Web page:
7x alternative energy for a cleaner world

Alternative energy

Today’s world demands more energy. For more electricity. Producing it contributes to climate change and is rapidly depleting fossil fuels. So we need to look for forms of alternative energy. What alternative energy sources are there? And what are their advantages and disadvantages?

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7x alternative energy for a cleaner world

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The power generators come in different sizes - from 6 kVA to 120 kVA - so that all construction sites and events can be supplied with renewable energy on site. Our bio-solar-hybrid generators are more sustainable than conventional diesel generators and hybrid diesel-battery generators. When the sun is not shining, our generators automatically switch from solar to battery and then to bio-diesel genset. This way, we make sure you always have power..

What is alternative energy?

Alternative energy is energy generated without the use of fossil fuels. Unlike traditional energy derived from natural gas, coal and petroleum, it uses inexhaustible energy sources that are less harmful to the environment in many cases. This is why we also call alternative energy green or renewable energy.

7 alternative energy sources

These are the 7 most common forms of alternative energy:

1. Wind

Wind energy is one of the best-known forms of alternative energy. Not least because, of course, we have a lot of windmills and wind farms in the Netherlands. The rotating blades of the windmills convert that movement into electricity. The disadvantage of wind energy is that it does not provide a constant flow of energy; the wind does not always blow at the same speed. Also, wind turbines have quite an impact on views rather than landscape!

2. Water

Renewable energy can also be generated using hydropower. This involves using the flow of water to create movement and then converting this into electricity. This method is often used in the mountains, as the rivers there flow down harder than in the Netherlands. Dams and reservoirs increase effectiveness, but also have a (negative) impact on the natural environment.

3. Nuclear energy

Nuclear power involves splitting uranium. This generates a lot of heat. This heat is usually used to create steam, which in turn drives turbines and generates electricity. While this form of alternative energy hardly emits any CO2, it creates a lot of chemical waste that needs to be carefully stored. Moreover, uranium is not an inexhaustible resource.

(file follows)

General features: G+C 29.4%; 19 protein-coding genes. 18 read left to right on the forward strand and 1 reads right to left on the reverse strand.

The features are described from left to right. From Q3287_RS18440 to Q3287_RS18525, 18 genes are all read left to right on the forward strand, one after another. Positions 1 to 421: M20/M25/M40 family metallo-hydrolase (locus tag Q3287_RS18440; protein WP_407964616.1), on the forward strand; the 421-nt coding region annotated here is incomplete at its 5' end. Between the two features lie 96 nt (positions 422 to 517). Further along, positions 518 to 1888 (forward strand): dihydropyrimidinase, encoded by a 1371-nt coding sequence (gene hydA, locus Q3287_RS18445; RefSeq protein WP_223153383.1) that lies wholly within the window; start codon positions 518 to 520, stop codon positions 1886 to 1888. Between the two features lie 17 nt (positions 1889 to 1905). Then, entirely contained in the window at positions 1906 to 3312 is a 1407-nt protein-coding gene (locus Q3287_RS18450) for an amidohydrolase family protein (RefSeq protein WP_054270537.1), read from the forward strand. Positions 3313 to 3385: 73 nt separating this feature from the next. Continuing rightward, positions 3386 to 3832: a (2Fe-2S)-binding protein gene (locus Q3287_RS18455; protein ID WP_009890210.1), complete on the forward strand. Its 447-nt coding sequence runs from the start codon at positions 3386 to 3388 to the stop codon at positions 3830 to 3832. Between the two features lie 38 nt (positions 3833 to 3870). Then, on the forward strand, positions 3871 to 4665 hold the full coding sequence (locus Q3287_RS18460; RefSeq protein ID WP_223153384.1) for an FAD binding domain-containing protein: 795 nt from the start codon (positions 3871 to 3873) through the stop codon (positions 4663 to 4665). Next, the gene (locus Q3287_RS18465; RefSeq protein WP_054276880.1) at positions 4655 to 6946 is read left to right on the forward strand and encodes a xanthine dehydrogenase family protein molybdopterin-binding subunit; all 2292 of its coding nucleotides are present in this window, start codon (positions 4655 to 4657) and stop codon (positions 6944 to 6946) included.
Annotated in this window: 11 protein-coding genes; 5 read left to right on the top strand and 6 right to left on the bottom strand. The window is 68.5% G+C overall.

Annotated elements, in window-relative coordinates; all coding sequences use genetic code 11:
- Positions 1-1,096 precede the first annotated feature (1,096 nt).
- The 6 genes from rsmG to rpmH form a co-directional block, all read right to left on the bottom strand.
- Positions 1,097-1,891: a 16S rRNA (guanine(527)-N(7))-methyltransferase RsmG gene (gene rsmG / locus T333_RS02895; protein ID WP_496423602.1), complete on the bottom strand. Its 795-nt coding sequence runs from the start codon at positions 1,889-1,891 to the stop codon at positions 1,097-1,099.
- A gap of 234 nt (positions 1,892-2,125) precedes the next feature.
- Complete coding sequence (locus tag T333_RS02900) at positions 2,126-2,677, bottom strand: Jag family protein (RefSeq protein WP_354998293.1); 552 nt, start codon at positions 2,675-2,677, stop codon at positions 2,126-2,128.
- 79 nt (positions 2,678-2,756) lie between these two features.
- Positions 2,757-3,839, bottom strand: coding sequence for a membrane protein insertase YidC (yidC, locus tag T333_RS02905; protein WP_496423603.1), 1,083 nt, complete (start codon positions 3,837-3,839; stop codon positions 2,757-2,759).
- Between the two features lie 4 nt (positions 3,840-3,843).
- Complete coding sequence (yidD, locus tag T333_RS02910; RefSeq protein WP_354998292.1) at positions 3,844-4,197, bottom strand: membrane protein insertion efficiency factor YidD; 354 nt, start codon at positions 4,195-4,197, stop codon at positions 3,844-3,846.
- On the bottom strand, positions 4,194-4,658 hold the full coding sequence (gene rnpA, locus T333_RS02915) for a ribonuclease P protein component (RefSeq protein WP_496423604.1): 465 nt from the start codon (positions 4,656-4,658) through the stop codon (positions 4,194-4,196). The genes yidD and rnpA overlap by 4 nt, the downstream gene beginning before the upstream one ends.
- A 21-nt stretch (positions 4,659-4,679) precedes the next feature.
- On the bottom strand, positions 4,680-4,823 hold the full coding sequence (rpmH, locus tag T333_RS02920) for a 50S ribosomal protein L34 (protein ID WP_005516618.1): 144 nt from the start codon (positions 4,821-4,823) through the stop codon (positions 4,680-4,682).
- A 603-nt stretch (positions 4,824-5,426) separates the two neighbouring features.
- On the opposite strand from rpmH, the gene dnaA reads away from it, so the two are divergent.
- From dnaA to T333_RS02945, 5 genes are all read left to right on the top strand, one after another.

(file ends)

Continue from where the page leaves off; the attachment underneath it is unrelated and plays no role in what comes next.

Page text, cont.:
4. Biomass

Biomass is used to make biofuel. This involves processing natural materials and various waste streams into fuel. The advantage of this alternative energy source is that the energy sources used are renewable. After all, trees and plants can be replanted. The disadvantage is that CO2 emissions are relatively high and a lot of agricultural or natural land is needed to create the raw materials for biofuel.

5. Geothermal energy

Geothermal energy is a form of alternative energy in which the earth’s heat is used to run steam turbines to generate electricity. Sustainable? Yes. But that geothermal heat has to be hot enough to convert water into steam at all. In practice, that heat is not equally strong everywhere in the world. In Iceland, for example, it is, but in the Netherlands it cannot be used to generate electricity.

6. Hydrogen

Hydrogen fusion is the newest form of alternative energy. It is all about a chemical reaction that releases a lot of energy. Enough to heat a house and without harmful emissions. But initially, quite a lot of (green) energy is also needed for this reaction to take place. That makes it currently one of the more expensive alternative energy sources.

7. Solar energy

Perhaps the best-known form of alternative energy: solar power. After all, who is not familiar with solar panels? As soon as sunlight hits the panels, an energy flow is created in the solar cells, which can be converted into electricity. In this way, electricity is generated with no emissions and no residual product. Moreover, mobile solar panels can be placed anywhere, so power can also be taken advantage of around crowded or hard-to-reach areas.

Tip: Also read Sustainable energy supply: how sustainable is solar energy really?

More information

Would you like to know more about the possibilities of solar energy for your organisation? For example, on construction sites, as a power supply at events or in the agricultural sector? Feel free to contact us. We would be happy to inspire you!

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